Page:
Divergence between Weak & Strong
In yesterday’s blog, I mentioned a fractured world or globe. What does it all mean? It means we have to tread carefully this year.
According to Dr Andreas Hofert, Global Head of Wealth Management Research, UBS, in his talk last night at the Ritz-Carlton, he summed up that no investment should be considered ‘safe’ as inflation and currency weakness for indebted nations loom.
Investors have to reorient their perception of ‘safe’ fixed income investments. When the facts change, investment strategies should also change. As traders, this is what we believe and do too: when the market changes direction, we need to reorient our strategies. We must use intuition not ‘into wishing‘ , as most novice traders tend to do.
What else should we do? This is the question posed.
2010 was a year of reasonable returns for most investors but the investment environment in 2011 will be shaped by difficult political choices, a choice of three options or ‘trilemmas’ where only two can have favourable outcomes at the same time and where one will have to give.
If political uncertainties exist, some economic certainties remain, as the gap between weaker and stronger economies and their divergent growth paths becomes more evident in 2011.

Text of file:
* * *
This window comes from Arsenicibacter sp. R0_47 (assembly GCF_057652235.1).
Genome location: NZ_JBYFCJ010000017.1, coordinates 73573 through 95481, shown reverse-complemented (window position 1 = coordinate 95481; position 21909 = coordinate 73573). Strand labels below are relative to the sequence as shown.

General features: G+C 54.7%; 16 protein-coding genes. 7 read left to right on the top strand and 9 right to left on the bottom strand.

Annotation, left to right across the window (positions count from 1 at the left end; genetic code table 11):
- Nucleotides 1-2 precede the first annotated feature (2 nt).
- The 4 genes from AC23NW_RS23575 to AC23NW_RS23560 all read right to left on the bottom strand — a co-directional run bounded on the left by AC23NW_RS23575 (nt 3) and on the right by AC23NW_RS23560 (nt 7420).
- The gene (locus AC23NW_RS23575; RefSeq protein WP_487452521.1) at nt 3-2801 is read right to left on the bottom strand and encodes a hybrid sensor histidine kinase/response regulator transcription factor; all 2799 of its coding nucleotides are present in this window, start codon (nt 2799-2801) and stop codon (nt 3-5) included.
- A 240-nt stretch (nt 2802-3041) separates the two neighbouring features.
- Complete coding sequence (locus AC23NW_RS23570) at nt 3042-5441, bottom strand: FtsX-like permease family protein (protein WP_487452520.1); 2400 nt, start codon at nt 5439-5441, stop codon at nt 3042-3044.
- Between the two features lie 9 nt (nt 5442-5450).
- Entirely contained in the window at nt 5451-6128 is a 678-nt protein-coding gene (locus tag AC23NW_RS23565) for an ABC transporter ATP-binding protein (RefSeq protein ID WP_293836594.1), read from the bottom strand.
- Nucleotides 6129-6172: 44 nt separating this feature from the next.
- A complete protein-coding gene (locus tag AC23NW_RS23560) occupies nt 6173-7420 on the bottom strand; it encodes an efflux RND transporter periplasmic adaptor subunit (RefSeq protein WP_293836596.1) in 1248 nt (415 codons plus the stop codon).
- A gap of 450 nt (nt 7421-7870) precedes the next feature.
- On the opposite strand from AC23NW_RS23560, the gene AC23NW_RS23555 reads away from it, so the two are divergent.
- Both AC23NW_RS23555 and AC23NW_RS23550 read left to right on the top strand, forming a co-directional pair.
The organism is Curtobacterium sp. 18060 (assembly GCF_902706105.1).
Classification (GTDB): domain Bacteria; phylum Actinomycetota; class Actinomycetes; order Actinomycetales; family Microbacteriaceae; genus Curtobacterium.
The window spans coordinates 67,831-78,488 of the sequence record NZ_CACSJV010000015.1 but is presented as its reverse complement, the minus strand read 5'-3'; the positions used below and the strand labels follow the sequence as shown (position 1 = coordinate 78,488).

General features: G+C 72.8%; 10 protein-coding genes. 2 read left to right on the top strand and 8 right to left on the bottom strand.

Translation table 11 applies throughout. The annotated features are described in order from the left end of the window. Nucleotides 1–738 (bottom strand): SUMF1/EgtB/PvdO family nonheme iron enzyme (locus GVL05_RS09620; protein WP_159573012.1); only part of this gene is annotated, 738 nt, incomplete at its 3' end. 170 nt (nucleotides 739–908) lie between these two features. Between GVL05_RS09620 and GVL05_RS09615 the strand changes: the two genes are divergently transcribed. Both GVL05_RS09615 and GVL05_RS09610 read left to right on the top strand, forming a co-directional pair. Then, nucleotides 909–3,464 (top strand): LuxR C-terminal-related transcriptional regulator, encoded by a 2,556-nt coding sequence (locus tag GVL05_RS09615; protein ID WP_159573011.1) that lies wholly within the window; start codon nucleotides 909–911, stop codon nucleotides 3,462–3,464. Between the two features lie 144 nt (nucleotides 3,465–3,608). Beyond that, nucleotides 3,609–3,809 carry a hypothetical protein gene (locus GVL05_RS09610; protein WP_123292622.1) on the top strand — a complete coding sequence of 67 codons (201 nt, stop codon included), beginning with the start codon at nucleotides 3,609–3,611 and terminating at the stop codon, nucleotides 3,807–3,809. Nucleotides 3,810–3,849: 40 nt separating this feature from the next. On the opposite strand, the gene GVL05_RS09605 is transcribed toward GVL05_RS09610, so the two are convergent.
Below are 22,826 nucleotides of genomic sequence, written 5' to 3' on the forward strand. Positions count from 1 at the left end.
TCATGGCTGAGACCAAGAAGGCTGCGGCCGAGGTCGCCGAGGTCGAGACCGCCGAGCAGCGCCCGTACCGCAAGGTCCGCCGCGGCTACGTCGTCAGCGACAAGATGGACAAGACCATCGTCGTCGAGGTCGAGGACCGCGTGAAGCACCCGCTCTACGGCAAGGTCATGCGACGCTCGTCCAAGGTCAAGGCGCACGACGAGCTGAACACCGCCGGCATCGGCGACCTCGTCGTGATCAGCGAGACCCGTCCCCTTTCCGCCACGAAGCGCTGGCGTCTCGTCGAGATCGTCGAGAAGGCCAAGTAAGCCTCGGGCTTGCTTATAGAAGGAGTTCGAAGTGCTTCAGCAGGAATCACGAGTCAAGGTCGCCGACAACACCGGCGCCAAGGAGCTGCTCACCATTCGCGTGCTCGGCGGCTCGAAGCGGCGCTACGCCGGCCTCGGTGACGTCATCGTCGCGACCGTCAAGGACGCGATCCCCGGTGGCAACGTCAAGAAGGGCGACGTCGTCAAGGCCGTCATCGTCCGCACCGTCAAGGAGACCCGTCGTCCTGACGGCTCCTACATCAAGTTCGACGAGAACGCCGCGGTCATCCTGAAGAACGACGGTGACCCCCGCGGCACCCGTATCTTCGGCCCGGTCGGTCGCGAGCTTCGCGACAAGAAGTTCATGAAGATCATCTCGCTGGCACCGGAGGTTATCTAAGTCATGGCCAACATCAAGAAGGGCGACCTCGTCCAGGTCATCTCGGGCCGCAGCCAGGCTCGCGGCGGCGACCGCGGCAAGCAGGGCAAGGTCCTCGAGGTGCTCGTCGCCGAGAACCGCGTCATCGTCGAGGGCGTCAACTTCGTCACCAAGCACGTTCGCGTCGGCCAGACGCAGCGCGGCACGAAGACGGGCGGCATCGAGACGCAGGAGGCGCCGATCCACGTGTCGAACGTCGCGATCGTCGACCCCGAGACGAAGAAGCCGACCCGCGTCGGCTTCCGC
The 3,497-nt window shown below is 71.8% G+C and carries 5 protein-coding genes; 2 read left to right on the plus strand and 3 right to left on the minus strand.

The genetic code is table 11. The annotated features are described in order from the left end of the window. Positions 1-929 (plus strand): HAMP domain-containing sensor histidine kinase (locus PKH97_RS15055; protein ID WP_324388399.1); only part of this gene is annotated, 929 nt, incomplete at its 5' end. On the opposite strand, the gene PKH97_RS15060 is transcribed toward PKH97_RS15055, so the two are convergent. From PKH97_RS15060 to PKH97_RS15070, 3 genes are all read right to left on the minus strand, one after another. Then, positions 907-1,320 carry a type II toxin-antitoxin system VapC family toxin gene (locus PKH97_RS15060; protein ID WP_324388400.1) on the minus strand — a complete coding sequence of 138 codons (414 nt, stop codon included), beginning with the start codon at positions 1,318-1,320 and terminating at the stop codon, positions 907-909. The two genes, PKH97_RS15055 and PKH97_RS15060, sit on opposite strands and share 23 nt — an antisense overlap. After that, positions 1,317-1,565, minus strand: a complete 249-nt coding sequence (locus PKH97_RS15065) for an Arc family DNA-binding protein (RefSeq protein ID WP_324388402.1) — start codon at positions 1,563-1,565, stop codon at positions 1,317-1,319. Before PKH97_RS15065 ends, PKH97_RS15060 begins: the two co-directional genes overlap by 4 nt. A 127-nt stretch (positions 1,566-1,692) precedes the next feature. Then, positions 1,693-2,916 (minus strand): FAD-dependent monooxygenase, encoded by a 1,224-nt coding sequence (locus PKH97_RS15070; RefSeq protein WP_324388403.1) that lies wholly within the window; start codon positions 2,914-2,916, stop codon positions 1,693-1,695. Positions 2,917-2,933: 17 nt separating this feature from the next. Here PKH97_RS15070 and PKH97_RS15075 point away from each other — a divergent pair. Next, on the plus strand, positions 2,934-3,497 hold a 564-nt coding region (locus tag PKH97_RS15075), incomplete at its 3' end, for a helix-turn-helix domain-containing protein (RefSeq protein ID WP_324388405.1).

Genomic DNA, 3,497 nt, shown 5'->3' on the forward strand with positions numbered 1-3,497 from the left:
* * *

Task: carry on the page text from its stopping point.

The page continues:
The US, long the engine of world economic growth, is in the camp of the weak economies, while China and its South-east Asian neighbours are in the camp of the strong economies, including commodity exporters, Canada, Australia and Brazil. UK, France and the Mediterranean countries are struggling while Germany, Switzerland, the Benelux countries and Scandinavia are pulling ahead.
Following from this, we see the selection of fixed income and currency investments preferred in stronger economies whereas equity exposure continues to be directed to the world’s stronger growth regions.
Investments into so-called assets like equities, commodities and real estate could be looked into. The European debt crises is not over yet and financial markets are dividing debt in the region into safe and unsafe. European peripherals like Portugal and Greece have small economies and therefore have limited impact on the global economy. But the big economies like the US, France, Japan and the UK are worrying. At the other end of the scale, Switzerland, Sweden, Germany and several emerging economies look well prepared for the challenge ahead for 2011.
Stay tuned for more soon.
IDKIT aka Ana